|Introduction to Organismal Biology (BIOL221) - Dr. S.G. Saupe; Biology Department, College of St. Benedict/St. John's University, Collegeville, MN 56321; email@example.com; http://www.employees.csbsju.edu/ssaupe/|
An Introduction to Form & Function
II. Correlation between form/function occurs at all levels of the biological hierarchy
Recall generalized hierarchy: (from smallest to largest, least inclusive to most inclusive) atom → molecule → organelle → cell → tissue → organ → organ system → organism → population → community → ecosystem → biosphere
general: cell → tissue → organ → organ system
example: neuron → nervous tissue → brain → nervous system
- Increase in complexity and organization
- line between living/non-living usually drawn at level of cell
- difference in sequence between unicellular and multi-cellular organisms
- emergent properties can develop - result of interactions between units in a level ("the whole is greater than the sum of its parts." Aristotle)
- BIOL121 focused on atom → cell; BIOL221 covers cells → organism; BIOL222 features organisms → biosphere.
Biological investigations typically take a reductionist approach - break a system into the smallest units to make our studies more feasible and easy to understand. Although productive, can loose some information in this approach
III. Biological form & function is an evolutionary compromise = trade-offs
IV. Biological form & function is a product of evolution
V. Surface-to-volume ratios - important
determinant of biological form & function
Surface-to-volume ratios, abbreviated S/V, are very important in biology. Surface area (SA), which is expressed in squared units (e.g., mm2, �m2), is the amount of an object that is directly exposed to the environment. For a cell, it would represent the area of the plasma membrane and for a person it would represent the amount of skin. Volume is a rough measure of the size of a structure and the amount of space it occupies. Volume is expressed by cubic units (e.g., mm3, cm3 = milliliters). The surface-to-volume ratio (S/V) refers to the amount of surface a structure has relative to its size; or stated in a slightly more gruesome manner, S/V ratio is the amount of "skin" compared to the amount of "guts." To calculate the S/V ratio, simply divide the surface area by the volume.
The reason that surface-to-volume ratios are important is because a cell or organism continuously exchanges materials, such as food, waste, water, and heat, with its environment. Depending on the circumstances, it may be advantageous to have a small S/V while at other times a large S/V is an advantage. Thus, optimizing S/V ratios has been a driving force in the evolution of all organisms. Since S/V is a function of both size and shape, these have also been under strong evolutionary pressure.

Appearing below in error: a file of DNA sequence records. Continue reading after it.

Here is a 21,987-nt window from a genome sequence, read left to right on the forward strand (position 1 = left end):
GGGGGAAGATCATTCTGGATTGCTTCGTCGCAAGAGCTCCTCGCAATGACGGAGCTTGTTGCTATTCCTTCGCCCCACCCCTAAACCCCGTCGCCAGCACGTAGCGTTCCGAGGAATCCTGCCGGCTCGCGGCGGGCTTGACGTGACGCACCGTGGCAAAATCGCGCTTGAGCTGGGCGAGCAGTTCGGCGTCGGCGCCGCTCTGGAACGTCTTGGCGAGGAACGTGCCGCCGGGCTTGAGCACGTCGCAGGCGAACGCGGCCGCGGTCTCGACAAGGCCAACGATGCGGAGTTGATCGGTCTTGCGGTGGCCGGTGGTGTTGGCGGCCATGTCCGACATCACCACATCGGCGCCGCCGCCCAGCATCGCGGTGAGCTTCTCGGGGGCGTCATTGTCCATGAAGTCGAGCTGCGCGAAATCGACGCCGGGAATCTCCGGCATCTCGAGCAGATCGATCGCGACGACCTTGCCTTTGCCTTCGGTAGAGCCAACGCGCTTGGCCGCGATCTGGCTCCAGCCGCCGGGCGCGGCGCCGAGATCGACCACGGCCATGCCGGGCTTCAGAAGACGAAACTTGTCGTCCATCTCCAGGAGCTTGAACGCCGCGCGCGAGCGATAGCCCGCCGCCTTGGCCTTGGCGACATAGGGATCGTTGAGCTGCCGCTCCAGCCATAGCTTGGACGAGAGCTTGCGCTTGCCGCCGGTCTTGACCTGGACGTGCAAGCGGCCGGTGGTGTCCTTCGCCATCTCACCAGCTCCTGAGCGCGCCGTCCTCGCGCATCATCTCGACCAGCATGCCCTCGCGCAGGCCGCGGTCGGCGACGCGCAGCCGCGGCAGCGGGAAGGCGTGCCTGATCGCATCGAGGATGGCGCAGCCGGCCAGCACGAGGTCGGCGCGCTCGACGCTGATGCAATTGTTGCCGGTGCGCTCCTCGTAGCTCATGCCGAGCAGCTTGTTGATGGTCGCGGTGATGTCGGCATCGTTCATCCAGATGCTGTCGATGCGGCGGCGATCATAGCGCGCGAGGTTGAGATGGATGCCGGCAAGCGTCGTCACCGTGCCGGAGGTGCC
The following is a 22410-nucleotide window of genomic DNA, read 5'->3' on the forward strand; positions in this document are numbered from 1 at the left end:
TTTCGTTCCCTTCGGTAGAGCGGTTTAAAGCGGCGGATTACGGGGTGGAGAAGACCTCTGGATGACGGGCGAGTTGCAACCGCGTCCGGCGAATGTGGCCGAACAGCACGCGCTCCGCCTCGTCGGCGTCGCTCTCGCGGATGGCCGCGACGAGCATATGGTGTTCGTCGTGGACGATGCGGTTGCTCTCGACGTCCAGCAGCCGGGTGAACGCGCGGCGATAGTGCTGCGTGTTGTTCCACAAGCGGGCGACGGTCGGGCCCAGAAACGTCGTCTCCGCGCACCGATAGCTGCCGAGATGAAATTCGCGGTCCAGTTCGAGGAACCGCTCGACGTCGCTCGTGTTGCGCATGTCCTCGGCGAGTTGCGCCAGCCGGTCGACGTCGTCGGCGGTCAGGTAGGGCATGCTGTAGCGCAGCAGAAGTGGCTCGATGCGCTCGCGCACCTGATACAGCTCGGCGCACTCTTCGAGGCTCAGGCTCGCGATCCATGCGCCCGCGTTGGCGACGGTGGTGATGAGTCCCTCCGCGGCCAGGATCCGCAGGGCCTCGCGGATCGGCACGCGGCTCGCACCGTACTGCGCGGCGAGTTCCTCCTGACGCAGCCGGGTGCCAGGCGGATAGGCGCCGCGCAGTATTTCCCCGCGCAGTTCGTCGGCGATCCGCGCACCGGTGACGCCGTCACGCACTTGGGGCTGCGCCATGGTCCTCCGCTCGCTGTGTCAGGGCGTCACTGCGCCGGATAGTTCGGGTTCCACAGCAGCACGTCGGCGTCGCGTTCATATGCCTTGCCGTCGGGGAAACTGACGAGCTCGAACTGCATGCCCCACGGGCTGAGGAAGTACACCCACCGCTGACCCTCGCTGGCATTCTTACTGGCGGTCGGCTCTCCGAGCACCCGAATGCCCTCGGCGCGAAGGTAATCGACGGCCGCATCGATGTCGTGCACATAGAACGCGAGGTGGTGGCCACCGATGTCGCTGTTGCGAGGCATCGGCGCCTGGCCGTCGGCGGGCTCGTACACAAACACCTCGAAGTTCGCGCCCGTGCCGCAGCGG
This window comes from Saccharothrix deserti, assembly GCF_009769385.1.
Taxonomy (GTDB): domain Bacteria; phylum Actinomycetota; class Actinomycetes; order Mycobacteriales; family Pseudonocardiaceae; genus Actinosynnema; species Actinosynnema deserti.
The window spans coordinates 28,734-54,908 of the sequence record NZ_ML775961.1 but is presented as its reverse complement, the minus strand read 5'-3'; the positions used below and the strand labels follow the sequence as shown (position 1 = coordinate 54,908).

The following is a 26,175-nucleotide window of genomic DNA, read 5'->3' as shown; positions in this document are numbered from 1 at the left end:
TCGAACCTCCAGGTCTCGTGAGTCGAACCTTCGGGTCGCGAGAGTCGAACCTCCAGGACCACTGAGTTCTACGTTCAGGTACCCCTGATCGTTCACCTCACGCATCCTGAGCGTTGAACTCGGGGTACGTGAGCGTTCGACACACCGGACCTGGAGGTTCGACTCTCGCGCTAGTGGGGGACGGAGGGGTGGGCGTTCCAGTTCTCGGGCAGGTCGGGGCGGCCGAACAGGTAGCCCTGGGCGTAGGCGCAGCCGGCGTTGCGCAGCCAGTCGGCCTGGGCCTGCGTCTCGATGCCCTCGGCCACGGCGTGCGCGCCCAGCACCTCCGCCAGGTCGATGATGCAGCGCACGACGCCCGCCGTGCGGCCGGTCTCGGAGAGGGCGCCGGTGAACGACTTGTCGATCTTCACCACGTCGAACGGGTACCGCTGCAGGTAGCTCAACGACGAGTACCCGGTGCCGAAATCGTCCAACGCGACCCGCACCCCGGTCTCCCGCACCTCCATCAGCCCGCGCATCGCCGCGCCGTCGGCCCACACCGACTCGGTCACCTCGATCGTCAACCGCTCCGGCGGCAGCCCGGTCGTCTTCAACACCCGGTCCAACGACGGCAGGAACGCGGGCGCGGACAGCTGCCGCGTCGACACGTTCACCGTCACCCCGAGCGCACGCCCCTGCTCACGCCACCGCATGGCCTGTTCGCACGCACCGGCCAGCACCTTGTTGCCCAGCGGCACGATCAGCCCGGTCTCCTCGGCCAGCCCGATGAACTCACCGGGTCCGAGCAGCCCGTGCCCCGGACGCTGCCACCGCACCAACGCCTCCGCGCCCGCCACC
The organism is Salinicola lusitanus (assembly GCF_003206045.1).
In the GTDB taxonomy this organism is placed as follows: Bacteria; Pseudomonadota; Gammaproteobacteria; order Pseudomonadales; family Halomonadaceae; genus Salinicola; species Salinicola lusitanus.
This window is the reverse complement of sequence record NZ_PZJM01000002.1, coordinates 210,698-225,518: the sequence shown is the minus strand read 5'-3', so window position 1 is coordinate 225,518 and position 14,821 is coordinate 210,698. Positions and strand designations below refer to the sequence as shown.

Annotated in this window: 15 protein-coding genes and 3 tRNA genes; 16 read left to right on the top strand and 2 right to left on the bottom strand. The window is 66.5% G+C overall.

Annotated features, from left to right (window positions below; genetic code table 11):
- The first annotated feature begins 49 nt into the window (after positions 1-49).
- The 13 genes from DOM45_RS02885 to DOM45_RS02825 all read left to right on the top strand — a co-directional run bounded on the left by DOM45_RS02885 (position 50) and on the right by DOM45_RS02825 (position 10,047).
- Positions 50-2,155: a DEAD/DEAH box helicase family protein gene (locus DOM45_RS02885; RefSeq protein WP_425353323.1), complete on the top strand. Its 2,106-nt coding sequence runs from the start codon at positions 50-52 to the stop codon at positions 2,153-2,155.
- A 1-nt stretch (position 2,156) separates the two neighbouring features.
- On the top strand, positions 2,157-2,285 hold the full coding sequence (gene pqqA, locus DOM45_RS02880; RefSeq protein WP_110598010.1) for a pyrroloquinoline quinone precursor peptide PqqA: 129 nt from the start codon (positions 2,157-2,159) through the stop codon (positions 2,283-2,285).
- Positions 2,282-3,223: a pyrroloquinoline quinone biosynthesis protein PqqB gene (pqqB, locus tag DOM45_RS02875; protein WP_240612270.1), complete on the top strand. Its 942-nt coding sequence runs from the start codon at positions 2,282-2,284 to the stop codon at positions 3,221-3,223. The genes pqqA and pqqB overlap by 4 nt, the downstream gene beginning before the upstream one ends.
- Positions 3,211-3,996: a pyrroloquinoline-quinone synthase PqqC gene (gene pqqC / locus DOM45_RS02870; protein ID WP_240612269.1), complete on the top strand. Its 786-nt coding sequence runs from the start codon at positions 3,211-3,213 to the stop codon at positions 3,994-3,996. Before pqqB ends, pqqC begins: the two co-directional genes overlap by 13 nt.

SA = skin, membrane, outside, exposed to envt
Volume = guts, cytoplasm, inside, interior
Surface-to-volume ratio (S/V) = proportion of outside to inside, or skin to guts; divide SA by volume; example - if an object has a surface area of 26 cm2 and a volume of 3 cm3, its S/V ratio is 8.7 - in other words, there are 8.7 units of surface for every unit of volume.
B. Consider a cube
1. Complete the following calculations
|Small Cube||Large Cube|
|Length of a side (millimeters)||1||3|
|surface area (mm2)|
|overall size increase in cube|
|overall increase in surface area|
|overall increase in volume|
2. Some conclusions:
As the cube gets larger, the surface area (increases, decreases)
As the cube gets larger, the volume (increases, decreases)
As the cube gets larger, the s/v ratio (increases, decreases)
As the cube gets larger, the surface area increases by the (square, cube) of the linear dimensional increase.
As the cube gets larger, the volume increases by the (square, cube) of the linear dimensional increase
C. Why are S/V ratios important?
Organisms open systems, must exchange materials with environment
Exchange (diffusion, etc.) occurs via SA
SA must be appropriate for volume & need
VI. Practical Implications of Surface/volume ratios - Driving force in evolution of shape
A. Overall plant
and animal shapes - a consequence of motility
Did you ever wonder why animals can move around but plants cannot? The answer is simple - to obtain food. Recall that animals are heterotrophic and must obtain organic compounds (food) from their environment. Since their food is scattered around in the environment, it was necessary to move to get it. In contrast, plants never had an evolutionary pressure for "motility" since their essential nutrients (water, ions and carbon dioxide) are "omnipotent". To support this idea consider some non-motile animals like coral, hydras, and sea fans. They all live in aquatic environments which enables them to "feed like a plant" - their food is essentially brought to them via water currents. Thus, they never had any pressure for motility - and interestingly, they have very similar lifestyles/forms as plants.
As a consequence - plants have evolved to be a cluster of filaments and flattened boxes whereas the body plan of an animal is like a square. The reason - for a given volume, a square has less surface area than a comparable-sized filament or flattened box. Animals evolved to have a minimal s/v which reduces frictional resistance and is easier to move around. That's why bike racers strive for aerodynamic designs, etc. In contrast, the evolutionary pressure on plants has been to maximize their s/v ratio to efficiently absorb nutrients from their environment.
B. Gut shape & length are a function of s/v ratios
C. Leaf shape - xerophyte vs. mesophyte
D. Respiratory surface (lungs vs. gills) is a function of s/v ratios
VI. Practical Implications of Surface/volume ratios - Impact on organismal size
A. Size and structural
To get larger an organism can either: (a) increase the size of its cells; or (b) increase the number of its cells. Recall from lab last semester and our cell unit that cells are small, about 100 μm in diameter. Why? Cells must remain small in order to efficiently function. Thus, our take-home-lesson is that bigger organisms have more cells than smaller ones. Or, stated another way, an increase in size is accompanied by an increase in the number of cells in the organism. Thus, elephants have more cells than a shrew. In evolutionary terms, getting larger permitted (and required) an increase in complexity (specialization) of organisms.